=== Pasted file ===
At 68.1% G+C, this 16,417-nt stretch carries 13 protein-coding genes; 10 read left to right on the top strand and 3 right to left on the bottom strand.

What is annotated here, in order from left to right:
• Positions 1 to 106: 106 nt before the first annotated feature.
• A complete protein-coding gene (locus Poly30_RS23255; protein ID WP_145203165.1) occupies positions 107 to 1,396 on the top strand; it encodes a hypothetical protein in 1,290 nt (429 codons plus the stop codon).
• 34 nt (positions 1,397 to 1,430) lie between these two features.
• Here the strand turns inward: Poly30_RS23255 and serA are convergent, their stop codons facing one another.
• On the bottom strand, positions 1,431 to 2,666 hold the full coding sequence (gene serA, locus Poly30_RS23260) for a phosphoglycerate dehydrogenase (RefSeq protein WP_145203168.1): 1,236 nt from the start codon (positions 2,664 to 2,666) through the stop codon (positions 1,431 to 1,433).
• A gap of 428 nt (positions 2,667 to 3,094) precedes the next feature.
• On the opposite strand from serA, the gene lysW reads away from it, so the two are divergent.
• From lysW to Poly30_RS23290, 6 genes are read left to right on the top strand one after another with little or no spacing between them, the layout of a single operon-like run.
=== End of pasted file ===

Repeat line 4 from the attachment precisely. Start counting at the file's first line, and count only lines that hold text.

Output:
• A complete protein-coding gene (locus Poly30_RS23255; protein ID WP_145203165.1) occupies positions 107 to 1,396 on the top strand; it encodes a hypothetical protein in 1,290 nt (429 codons plus the stop codon).